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Inventory futures rise after the S&P 500's worst week since March 2020

Traders on the NYSE floor, January 21, 2022.


After the S&P 500's worst week since March 2020, stock futures rose modestly in Sunday night trading as investors waited for more corporate earnings and a key policy decision from the Federal Reserve.

Futures on the Dow Jones Industrial Average rose 120 points. S&P 500 futures were up 0.5% and Nasdaq 100 futures were up 0.9%.

The overnight action followed a brutal week on Wall Street amid mixed corporate earnings and concerns about rising interest rates. The S&P 500 lost 5.7% last week to close below its 200-day moving average, a key technical level, for the first time since June 2020. The blue-chip Dow fell 4.6% in its worst week since October 2020.

The sell-off in the tech-heavy Nasdaq Composite was even more severe as the benchmark fell 7.6% last week, posting its fourth consecutive weekly loss. The index is now more than 14% below its record close in November, falling deeper into correction territory.

The reporting season in the fourth quarter was mixed. While more than 70% of S&P 500 companies have reported results that beat Wall Street estimates, a few key companies disappointed investors last week, including Goldman Sachs and Netflix.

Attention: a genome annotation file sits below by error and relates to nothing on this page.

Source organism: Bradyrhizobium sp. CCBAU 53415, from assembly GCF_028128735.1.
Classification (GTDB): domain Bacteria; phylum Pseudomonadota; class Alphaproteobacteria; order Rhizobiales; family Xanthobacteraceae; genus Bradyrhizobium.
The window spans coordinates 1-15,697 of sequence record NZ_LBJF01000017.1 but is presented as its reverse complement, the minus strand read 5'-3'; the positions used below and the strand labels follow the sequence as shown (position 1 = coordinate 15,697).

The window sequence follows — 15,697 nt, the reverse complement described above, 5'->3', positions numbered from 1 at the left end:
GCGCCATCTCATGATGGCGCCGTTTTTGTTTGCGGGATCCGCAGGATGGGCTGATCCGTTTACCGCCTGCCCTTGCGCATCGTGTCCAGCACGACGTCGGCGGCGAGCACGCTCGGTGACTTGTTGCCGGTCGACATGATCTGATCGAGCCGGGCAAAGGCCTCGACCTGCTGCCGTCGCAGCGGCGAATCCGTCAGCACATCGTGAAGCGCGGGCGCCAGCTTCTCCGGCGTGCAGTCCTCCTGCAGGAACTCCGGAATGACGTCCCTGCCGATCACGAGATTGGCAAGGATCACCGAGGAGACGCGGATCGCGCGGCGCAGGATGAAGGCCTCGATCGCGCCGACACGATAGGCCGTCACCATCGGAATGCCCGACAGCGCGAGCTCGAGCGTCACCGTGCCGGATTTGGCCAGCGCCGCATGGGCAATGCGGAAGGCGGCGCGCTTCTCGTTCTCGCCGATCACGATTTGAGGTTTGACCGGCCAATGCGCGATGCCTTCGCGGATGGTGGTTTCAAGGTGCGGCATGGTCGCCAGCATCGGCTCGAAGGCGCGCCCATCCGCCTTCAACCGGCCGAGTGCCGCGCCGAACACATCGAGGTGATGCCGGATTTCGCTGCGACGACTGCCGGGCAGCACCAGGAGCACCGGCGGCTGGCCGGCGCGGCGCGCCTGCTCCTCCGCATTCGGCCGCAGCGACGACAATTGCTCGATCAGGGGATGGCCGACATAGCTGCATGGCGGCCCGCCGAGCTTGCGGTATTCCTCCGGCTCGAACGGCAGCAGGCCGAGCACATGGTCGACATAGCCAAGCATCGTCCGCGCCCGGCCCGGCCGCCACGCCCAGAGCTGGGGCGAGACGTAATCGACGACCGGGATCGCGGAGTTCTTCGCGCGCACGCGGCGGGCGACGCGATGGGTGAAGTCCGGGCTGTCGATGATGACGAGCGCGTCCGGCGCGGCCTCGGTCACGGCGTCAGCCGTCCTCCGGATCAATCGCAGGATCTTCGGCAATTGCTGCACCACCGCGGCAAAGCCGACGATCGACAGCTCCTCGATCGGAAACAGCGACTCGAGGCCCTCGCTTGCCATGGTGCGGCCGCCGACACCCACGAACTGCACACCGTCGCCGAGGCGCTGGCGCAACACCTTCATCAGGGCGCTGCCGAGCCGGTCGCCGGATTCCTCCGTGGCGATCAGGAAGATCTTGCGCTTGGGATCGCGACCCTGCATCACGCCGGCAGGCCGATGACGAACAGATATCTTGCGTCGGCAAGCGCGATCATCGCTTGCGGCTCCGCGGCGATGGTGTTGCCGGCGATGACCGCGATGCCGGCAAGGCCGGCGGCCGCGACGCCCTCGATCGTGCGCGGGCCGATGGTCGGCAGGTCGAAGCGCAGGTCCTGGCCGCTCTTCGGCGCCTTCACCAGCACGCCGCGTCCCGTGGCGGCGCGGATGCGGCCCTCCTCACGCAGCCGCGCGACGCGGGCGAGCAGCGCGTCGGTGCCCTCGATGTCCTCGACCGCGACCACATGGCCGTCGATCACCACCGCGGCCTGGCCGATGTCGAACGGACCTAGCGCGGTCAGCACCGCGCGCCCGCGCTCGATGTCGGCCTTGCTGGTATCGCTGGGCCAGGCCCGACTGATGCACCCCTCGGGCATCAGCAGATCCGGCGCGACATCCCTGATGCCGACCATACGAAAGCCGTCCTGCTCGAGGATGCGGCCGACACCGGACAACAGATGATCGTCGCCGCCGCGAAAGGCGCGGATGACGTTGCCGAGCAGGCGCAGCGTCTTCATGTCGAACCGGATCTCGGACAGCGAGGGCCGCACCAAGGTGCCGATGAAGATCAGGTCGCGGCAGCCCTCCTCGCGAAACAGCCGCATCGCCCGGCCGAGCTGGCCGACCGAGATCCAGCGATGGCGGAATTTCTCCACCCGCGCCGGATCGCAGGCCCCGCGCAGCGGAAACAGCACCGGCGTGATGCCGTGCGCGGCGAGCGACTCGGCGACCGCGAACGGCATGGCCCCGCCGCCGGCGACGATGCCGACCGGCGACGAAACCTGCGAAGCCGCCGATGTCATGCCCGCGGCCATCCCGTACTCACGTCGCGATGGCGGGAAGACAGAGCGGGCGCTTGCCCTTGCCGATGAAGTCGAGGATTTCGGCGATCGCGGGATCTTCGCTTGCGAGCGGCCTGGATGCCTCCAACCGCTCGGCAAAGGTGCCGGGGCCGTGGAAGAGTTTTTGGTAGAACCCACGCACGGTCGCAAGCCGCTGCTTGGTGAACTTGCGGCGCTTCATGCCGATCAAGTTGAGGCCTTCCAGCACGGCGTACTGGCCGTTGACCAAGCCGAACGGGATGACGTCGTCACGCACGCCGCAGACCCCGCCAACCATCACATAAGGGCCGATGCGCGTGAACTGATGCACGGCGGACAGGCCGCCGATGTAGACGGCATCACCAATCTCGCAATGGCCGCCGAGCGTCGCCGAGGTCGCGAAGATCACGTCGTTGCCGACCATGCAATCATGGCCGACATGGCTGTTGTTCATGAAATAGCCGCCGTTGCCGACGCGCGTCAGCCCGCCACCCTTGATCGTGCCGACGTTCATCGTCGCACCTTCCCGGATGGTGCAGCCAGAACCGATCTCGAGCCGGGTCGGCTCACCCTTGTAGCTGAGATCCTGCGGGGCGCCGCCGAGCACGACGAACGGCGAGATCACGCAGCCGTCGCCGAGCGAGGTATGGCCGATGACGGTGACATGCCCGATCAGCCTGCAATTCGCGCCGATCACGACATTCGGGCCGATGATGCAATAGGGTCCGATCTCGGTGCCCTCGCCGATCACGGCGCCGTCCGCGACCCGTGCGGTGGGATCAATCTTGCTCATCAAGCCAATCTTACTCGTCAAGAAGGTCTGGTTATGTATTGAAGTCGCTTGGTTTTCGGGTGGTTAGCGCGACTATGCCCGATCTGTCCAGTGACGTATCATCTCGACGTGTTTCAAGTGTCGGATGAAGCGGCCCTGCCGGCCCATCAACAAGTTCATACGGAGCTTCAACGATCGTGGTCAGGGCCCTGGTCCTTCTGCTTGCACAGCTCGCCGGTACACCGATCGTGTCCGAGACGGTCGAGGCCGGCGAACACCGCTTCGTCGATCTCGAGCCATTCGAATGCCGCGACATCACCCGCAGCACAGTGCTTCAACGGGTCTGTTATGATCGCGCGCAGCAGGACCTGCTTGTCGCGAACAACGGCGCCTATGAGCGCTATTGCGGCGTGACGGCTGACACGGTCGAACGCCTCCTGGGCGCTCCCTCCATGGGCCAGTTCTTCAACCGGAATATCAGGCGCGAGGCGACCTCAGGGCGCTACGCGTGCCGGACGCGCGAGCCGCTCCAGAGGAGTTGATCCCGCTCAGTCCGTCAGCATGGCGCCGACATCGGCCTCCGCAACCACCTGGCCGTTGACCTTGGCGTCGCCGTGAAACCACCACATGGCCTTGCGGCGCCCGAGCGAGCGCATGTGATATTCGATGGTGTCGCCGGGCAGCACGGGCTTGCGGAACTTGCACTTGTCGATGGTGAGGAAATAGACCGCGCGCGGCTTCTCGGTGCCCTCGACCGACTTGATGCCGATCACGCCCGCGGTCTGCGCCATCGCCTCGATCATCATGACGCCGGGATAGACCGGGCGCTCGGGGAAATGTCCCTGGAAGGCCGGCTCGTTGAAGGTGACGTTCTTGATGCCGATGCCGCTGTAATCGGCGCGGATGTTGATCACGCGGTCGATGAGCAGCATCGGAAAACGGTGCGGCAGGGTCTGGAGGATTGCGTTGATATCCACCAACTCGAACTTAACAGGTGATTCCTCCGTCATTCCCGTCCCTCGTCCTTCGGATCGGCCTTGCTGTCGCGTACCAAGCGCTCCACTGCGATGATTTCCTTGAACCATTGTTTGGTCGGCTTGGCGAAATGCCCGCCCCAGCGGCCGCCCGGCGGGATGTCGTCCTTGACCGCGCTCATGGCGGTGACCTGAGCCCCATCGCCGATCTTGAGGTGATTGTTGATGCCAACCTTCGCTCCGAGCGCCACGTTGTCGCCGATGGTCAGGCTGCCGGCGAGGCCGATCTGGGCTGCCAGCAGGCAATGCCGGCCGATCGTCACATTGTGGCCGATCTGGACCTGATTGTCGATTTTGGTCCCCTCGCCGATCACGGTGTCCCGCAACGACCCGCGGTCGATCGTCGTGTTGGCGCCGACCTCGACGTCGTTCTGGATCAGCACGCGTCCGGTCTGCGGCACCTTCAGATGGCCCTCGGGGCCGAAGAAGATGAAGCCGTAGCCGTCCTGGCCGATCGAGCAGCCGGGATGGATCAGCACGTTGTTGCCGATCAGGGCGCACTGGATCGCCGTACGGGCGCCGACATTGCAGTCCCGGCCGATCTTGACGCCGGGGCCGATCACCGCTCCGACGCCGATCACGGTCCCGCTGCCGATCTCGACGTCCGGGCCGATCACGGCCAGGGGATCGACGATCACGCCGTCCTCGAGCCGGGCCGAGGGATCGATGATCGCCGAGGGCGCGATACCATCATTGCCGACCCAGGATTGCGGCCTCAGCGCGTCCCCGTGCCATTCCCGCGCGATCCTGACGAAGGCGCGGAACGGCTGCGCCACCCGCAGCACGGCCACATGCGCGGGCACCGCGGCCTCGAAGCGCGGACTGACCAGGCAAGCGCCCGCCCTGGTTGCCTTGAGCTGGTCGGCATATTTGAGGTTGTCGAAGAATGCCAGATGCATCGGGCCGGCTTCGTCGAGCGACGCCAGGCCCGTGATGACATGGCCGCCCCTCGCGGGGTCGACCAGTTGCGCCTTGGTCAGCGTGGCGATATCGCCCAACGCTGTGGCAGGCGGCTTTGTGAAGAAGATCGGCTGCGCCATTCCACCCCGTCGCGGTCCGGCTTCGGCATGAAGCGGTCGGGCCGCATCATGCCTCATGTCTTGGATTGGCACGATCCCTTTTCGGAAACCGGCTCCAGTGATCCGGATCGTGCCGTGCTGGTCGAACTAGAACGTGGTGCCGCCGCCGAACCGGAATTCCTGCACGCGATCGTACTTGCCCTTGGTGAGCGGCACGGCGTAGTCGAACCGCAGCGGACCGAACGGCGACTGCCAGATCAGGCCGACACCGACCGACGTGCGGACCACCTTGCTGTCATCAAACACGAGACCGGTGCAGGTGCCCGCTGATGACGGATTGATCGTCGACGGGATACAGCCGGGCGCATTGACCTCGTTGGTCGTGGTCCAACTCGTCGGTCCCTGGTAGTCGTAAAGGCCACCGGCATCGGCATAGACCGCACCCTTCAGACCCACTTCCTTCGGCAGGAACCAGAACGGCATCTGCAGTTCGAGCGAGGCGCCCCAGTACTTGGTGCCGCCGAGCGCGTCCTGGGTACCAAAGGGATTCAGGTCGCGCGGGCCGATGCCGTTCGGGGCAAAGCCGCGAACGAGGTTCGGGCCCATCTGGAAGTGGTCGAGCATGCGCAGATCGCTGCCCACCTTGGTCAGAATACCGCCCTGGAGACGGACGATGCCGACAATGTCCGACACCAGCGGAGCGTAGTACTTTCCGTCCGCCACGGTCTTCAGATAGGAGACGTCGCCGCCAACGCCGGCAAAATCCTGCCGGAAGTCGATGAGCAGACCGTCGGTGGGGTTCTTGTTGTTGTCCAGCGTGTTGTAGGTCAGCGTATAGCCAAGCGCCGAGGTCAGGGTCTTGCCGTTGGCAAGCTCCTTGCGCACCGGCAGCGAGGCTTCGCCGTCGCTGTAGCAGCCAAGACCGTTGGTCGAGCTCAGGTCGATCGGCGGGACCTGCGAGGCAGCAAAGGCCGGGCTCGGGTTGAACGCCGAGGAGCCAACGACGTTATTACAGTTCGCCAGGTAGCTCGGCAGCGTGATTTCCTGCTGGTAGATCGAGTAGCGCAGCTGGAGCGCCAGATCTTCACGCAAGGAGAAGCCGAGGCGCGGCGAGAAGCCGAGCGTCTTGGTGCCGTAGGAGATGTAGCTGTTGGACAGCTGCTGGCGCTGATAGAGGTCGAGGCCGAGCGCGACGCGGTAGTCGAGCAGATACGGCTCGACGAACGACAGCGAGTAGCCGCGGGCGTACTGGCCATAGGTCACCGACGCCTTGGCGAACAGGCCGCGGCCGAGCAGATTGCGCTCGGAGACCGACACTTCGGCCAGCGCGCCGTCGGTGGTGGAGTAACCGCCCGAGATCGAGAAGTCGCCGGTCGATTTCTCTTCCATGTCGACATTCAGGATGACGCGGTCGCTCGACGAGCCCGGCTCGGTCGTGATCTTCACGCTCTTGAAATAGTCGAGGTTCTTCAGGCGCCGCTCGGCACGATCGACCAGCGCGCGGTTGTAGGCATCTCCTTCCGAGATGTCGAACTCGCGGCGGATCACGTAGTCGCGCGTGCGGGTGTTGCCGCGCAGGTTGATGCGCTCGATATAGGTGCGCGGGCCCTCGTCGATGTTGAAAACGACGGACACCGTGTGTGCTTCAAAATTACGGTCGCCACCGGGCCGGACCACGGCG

"What was originally a stimulus-withdrawal decline turned into earnings volatility last week," Adam Crisafulli, founder of Vital Knowledge, said in a note. "As a result, investors are now worried not only about the multiples of earnings, but also about the EPS projections themselves."

IBM will report numbers after Bell Monday. Investors will also digest a range of high-stakes earnings from big tech, including Microsoft, Tesla and Apple.

Another key market driver will be the Fed's monetary policy meeting, which concludes on Wednesday. Investors are eager for signals on how much the central bank will hike rates this year and when it will start doing so.

Goldman Sachs said on Sunday that its baseline forecast calls for four rate hikes this year, but the bank sees a risk of more rate hikes amid rising inflation.

Investors are shedding riskier assets this year as they brace for the Fed to tighten monetary policy. Bitcoin fell more than 8% over the weekend to around $35,511 apiece, erasing almost half of its value from its record high set in November.

Meanwhile, bond yields have soared into the new year in anticipation of Fed rate hikes, in part sparking the sharp sell-off in growth-oriented tech stocks. While the 10-year Treasury yield closed about 1.76% lower last week, the federal funds rate is up about a quarter of a point in 2022.

"The big story in 2022 so far has been the rapid rise in interest rates, prompting investors to reassess valuations for some of the most expensive segments of the market and switch into value stocks," said David Lefkowitz, Head of Equities Americas at UBS Global Wealth Management.

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